Rome Viharo is a pseudoscience promoter.pdf


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See the main article on this topic: Rupert Sheldrake
Viharo stated that he was "a known "defender of Rupert Sheldrake" in his TED and
Wikipedia controversies" but that was "different [from] ... 'promoting' his views, or even
defending his views".[35]
However, in 2013, Viharo (then operating on Wikipedia as "Tumbleman") stated that Rupert
Sheldrake's "morphic resonance" could not be classified as pseudoscience:[36]

“”There is no reasonable claim an editor can make regarding Morphic Resonance as
Pseudoscience as the term is used and defined in science unless you are claiming it is
P[seudo]S[cience] because it is not falsifiable. That appears to me to be the only supportive
claim an editor can make to hold Morphic Resonance under WP:FRINGE. That's the exact
same issue with String Theory, and under the terms, string theory is pseudoscience.
Viharo's view of pseudoscience only looks at the idea of falsifiability, not the many other
ways pseudoscience is defined, such as not having a significant support from scientists.
Viharo further stated that Sheldrake's critique of "the scientific materialistic philosophy" is
"an idea worth spreading".[37] However, neither of these things qualifies as promoting or
defending Sheldrake's views, because these are ideas, not views.Do You Believe That?
In what could be termed a classic case of flogging a dead horse, a video posted by Viharo on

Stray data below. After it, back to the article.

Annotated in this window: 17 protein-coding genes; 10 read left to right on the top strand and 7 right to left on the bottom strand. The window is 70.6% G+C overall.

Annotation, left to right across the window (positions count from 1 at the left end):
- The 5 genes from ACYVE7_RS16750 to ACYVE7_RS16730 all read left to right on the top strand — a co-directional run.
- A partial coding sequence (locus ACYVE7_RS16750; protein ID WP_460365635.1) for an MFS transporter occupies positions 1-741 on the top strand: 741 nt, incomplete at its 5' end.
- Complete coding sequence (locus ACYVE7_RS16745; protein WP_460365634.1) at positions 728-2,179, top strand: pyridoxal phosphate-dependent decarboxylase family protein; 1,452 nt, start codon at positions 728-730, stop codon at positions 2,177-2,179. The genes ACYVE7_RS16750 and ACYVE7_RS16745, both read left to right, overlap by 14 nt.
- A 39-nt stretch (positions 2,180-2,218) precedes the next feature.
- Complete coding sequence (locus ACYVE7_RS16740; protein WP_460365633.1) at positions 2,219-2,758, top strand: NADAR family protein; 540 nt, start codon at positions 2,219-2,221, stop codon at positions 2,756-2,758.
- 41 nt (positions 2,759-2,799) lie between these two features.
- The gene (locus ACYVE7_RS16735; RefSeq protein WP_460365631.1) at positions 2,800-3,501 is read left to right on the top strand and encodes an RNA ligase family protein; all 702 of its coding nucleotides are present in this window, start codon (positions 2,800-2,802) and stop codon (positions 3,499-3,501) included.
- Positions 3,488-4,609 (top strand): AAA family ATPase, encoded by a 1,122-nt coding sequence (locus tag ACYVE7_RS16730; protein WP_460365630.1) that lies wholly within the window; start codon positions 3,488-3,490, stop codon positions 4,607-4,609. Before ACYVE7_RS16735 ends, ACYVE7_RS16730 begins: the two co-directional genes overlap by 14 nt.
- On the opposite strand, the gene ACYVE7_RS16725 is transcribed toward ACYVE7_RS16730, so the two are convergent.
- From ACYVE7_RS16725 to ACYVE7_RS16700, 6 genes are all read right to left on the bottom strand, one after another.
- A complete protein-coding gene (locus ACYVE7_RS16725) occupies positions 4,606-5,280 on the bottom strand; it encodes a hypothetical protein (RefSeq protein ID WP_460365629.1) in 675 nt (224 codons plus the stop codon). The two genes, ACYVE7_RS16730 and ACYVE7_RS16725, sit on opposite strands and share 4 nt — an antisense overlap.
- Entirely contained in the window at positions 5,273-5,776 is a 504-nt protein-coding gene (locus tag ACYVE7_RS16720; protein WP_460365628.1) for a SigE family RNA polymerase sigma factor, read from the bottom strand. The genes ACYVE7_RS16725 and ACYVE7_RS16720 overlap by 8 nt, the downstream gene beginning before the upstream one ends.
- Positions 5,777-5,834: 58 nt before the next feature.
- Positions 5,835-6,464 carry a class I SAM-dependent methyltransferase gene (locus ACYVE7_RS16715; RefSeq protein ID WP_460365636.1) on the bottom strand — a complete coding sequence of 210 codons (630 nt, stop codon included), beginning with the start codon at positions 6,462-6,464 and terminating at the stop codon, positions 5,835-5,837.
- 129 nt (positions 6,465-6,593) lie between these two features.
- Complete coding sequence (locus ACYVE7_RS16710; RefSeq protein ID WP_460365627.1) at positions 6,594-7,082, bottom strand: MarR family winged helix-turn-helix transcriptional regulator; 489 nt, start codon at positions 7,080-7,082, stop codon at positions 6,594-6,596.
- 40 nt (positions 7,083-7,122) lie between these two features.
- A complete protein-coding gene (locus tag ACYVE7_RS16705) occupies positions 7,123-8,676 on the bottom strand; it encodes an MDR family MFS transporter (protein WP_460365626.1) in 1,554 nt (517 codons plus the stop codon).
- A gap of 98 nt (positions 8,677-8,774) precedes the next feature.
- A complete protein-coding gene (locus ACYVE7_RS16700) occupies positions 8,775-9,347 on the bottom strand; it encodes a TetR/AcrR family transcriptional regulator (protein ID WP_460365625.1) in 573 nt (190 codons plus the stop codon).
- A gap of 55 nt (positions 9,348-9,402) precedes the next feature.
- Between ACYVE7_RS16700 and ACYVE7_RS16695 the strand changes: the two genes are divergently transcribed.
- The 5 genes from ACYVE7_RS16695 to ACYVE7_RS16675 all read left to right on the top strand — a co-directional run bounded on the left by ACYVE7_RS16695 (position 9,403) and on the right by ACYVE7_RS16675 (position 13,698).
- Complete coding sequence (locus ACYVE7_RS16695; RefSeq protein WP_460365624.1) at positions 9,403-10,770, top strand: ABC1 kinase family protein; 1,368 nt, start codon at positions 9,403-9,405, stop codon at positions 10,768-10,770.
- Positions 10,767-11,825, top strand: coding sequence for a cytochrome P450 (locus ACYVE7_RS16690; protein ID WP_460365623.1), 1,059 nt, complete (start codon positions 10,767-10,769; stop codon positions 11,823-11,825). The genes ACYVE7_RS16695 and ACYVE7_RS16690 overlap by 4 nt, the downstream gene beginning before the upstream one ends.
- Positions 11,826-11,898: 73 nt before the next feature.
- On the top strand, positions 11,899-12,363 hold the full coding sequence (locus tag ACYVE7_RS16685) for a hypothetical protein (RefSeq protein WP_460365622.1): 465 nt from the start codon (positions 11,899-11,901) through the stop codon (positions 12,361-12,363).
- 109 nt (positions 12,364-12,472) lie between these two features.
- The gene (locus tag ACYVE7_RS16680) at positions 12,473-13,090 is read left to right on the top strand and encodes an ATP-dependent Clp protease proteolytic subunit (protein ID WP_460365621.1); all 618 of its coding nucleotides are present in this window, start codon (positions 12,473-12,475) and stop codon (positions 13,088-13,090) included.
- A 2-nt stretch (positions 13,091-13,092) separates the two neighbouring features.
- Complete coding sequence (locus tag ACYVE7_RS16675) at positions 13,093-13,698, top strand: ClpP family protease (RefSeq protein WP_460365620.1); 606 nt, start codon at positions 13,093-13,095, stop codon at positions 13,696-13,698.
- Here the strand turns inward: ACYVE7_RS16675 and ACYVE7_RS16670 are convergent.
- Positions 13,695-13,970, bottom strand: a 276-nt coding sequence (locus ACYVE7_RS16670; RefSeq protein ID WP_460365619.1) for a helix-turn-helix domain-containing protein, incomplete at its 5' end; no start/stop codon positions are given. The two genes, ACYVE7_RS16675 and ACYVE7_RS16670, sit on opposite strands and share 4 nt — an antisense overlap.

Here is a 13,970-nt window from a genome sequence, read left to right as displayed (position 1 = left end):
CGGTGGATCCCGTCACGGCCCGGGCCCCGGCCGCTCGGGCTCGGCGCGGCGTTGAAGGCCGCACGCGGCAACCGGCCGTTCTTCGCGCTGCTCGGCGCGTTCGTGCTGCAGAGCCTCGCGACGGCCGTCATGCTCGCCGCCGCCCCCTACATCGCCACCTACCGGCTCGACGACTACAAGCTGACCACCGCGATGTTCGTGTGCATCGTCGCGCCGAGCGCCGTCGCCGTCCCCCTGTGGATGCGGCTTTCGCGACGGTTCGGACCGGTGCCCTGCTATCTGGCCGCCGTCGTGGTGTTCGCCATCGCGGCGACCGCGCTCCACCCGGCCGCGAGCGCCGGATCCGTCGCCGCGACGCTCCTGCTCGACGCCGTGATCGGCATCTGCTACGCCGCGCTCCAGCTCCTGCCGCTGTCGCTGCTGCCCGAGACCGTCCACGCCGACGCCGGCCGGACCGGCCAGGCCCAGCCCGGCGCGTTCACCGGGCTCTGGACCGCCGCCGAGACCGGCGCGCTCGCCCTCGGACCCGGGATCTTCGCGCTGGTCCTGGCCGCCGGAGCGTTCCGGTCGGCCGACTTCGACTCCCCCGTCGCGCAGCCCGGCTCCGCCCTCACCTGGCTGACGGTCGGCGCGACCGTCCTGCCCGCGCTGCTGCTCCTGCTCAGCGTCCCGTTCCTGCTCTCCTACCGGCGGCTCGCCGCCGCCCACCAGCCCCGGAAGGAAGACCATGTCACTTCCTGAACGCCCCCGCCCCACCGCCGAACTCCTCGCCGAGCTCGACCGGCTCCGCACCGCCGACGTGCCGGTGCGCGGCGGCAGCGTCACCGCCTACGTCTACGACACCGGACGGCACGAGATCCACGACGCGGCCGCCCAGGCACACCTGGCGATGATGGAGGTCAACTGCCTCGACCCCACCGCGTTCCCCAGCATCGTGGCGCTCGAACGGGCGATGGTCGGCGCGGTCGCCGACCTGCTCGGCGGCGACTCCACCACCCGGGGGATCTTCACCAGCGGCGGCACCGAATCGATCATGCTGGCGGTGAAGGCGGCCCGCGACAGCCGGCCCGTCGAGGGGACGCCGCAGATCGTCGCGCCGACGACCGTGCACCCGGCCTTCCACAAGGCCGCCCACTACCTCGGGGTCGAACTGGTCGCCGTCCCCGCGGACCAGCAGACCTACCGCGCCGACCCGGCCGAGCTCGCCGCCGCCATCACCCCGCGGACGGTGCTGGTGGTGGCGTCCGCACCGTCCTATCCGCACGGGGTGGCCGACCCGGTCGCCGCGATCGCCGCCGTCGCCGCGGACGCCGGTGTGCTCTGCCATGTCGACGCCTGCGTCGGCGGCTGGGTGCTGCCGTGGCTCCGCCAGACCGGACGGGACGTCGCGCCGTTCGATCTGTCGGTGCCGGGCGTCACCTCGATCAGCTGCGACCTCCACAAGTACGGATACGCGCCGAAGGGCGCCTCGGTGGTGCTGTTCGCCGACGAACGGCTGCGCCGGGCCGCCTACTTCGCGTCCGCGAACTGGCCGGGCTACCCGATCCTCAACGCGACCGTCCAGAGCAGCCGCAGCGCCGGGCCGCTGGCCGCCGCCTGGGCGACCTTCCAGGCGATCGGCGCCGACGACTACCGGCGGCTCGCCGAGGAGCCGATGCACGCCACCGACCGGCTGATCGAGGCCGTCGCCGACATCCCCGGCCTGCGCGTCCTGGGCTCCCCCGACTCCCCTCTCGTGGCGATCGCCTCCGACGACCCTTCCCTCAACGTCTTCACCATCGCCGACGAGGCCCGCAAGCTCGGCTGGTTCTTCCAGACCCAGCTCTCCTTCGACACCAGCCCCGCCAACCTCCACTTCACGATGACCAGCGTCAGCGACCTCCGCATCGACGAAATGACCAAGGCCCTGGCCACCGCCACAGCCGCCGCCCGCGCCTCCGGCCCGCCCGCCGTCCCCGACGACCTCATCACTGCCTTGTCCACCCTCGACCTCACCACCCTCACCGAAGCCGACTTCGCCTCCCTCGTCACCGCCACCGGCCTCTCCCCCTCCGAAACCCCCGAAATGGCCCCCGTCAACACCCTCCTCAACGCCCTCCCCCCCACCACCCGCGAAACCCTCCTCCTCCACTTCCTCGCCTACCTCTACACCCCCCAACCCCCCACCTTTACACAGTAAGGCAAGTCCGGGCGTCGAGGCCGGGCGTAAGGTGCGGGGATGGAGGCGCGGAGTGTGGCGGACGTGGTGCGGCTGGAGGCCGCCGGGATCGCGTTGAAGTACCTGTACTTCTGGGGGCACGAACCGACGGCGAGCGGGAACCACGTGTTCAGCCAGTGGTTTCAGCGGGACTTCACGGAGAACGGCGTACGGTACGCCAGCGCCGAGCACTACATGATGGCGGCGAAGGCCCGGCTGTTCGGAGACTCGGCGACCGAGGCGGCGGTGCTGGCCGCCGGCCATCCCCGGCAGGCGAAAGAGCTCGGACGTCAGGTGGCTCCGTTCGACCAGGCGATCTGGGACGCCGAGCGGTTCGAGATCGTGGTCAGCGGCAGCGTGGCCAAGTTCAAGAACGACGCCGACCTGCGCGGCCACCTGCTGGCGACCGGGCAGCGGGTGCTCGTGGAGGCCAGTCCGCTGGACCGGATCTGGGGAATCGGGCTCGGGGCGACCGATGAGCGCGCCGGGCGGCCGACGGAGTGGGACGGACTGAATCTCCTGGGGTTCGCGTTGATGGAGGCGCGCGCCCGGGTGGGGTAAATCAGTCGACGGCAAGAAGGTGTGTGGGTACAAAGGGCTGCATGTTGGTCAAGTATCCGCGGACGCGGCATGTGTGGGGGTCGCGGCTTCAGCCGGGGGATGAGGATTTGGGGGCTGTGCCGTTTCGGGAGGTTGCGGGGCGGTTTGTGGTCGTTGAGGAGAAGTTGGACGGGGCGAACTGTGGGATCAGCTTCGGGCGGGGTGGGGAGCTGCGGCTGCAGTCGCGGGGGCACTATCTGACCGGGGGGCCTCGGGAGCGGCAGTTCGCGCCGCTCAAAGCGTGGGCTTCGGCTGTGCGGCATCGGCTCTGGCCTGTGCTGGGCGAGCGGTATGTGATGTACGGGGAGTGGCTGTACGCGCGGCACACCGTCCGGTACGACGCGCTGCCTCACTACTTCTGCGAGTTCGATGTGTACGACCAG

YouTube in January 2015 portrays his Aiki Wiki platform facilitating all the revisions to the
Rupert Sheldrake Wikipedia article that Viharo unsuccessfully argued for during his
incarnation as "Tumbleman".[38]

The "skeptical conspiracy" and GSOW
See the main article on this topic: Guerrilla Skepticism on Wikipedia
In 2013, Viharo joined Wikipedia and attempted to edit articles. When his edits were
rejected, Viharo adopted Sheldrake's claims that a conspiracy of "ideologue" skeptics were
targeting him for abuse. In an interview with parapsychology advocate Alex Tsakiris, Viharo
said there was "definitely a conspiracy" of skeptics who were personally targeting him. He
characterized the struggle as "a war of ideas", and compared it to "Americans and Nazis"
fighting against each other in World War II.[39]
Viharo posts about Wikipedia's claimed abuses on his blog, Wikipedia, We Have a
Problem.[40] Although he blamed Guerrilla Skepticism on Wikipedia (the group Sheldrake
claims is conspiring against him) when first posting as "Tumbleman",[41] Viharo has since
retracted his claim that the group caused the incident; however, he still considers the skeptics
on Sheldrake's page to be a "group" of skeptics.[42]
Viharo attended the 2014 Electric Universe conference to (anonymously) deliver a
presentation in which he claimed abuse by "the skeptic activist movement".[43]
However, no such conspiracy of skeptics appears to exist.